Looking for a way to deliver a chemotherapy drug to cancer patients more safely and effectively, a team of chemists has attached dozens of paclitaxel (Taxol) molecules to tiny gold particles that could carry the drug directly to a tumor in the body.
Paclitaxel, first isolated from the bark of the Pacific yew tree in 1967, is widely prescribed for people with lung, ovarian, or breast cancers. Because the drug isn't water soluble, it's mixed into a solvent called cremophor, which can cause severe allergic reactions and is responsible for many of the treatment's side effects.
To create an alternative delivery system, chemist Eugene Zubarev and his graduate students at Rice University in Houston turned to particles of gold just 2 nanometers wide. Once injected into the bloodstream, the drug-loaded spheres should automatically accumulate in the tumor, says Zubarev.
That's because cancerous tumors are surrounded by leaky blood vessels with large pores. "When you inject a particle that is smaller than the average size of those holes, the particles will primarily end up inside that tumor," says Zubarev. Furthermore, the nanoparticles are small enough to avoid detection by the immune system.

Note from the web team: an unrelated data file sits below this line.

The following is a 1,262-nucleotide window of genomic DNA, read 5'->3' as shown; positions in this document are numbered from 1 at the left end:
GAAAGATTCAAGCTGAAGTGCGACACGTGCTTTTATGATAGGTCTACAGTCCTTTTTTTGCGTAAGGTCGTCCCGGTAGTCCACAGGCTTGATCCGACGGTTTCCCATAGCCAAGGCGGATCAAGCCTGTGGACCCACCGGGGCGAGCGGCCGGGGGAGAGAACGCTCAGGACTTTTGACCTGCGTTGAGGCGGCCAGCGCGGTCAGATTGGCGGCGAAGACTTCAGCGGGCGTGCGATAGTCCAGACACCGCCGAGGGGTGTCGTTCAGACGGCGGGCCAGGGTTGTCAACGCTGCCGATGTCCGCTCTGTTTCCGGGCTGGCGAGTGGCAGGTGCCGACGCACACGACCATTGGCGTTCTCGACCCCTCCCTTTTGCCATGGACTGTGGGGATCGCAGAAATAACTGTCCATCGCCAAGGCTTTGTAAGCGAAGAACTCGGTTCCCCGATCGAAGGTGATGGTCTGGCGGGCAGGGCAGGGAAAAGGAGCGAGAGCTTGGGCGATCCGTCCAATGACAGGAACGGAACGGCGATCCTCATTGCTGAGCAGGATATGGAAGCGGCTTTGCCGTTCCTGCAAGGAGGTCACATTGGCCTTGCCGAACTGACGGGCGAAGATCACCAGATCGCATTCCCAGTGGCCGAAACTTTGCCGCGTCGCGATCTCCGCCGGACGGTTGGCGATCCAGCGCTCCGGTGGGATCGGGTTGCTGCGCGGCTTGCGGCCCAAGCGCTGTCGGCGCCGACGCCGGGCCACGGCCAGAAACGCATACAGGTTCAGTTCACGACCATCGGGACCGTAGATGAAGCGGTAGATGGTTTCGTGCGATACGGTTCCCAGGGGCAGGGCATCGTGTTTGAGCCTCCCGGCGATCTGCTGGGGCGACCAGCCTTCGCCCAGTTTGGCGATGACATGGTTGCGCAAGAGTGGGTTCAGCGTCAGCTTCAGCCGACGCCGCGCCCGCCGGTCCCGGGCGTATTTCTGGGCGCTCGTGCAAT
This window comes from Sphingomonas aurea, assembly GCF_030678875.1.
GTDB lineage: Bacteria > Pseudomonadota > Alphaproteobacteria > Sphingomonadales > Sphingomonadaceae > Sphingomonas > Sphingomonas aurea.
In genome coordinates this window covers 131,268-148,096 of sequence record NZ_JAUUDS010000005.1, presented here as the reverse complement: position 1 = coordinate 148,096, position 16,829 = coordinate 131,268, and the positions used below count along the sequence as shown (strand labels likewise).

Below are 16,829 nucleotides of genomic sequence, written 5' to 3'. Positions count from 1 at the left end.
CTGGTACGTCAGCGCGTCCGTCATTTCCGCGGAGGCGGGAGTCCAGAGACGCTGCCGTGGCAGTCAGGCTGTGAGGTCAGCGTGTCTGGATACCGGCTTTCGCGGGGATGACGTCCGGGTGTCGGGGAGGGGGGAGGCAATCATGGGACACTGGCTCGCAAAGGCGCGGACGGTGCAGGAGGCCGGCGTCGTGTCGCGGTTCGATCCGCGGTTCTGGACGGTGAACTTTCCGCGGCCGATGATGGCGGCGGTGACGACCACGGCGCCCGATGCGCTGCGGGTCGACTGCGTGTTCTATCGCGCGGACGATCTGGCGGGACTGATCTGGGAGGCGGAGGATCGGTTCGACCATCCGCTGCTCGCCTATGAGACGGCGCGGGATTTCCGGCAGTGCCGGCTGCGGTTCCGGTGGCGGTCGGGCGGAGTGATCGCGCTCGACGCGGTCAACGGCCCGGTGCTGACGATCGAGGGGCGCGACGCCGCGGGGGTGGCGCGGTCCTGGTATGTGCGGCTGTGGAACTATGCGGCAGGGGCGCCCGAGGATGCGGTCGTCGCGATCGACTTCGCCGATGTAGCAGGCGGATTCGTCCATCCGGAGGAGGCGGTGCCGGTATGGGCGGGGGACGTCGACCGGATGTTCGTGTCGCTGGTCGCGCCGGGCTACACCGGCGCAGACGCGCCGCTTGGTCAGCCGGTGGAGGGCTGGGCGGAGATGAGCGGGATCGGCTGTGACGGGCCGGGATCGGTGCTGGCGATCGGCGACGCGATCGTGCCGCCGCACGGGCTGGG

The trick was to figure out how to attach paclitaxel to gold without affecting the drug's activity. The drug molecule has three sites that can serve as anchors. The so-called 2-prime site binds to support structures inside cells called microtubules, stopping the cells from dividing. Scientists have used the 2-prime site to attach paclitaxel to a variety of drug carriers, but then a second chemical is needed to cleave the drug from the carrier once the combination has entered a tumor cell.
The Rice team used a different site on the drug. As they report in the Sept. 19 Journal of the American Chemical Society, the researchers first protected the 2-prime site by blocking it with a chemical attachment. Through a series of chemical steps, they then anchored the paclitaxel to the gold particles. Finally, they removed the protective chemical from the 2-prime site.
Using several techniques, the researchers determined that each particle carried about 70 molecules of paclitaxel. Knowing that number is critical for controlling dosage, says Zubarev. With other drug-delivery systems, it's often difficult to quantify how much drug is present.
Vincent Rotello, a chemist at the University of Massachusetts, Amherst, praises the team for the level of control that it achieved in coating the particles with paclitaxel. "If you have a system that's much more organized, it's easier to control the rate of release," he says.
Zubarev and his students have further modified their gold particles with a polymer to make them water soluble, and they're currently testing the drug-loaded particles in cells.
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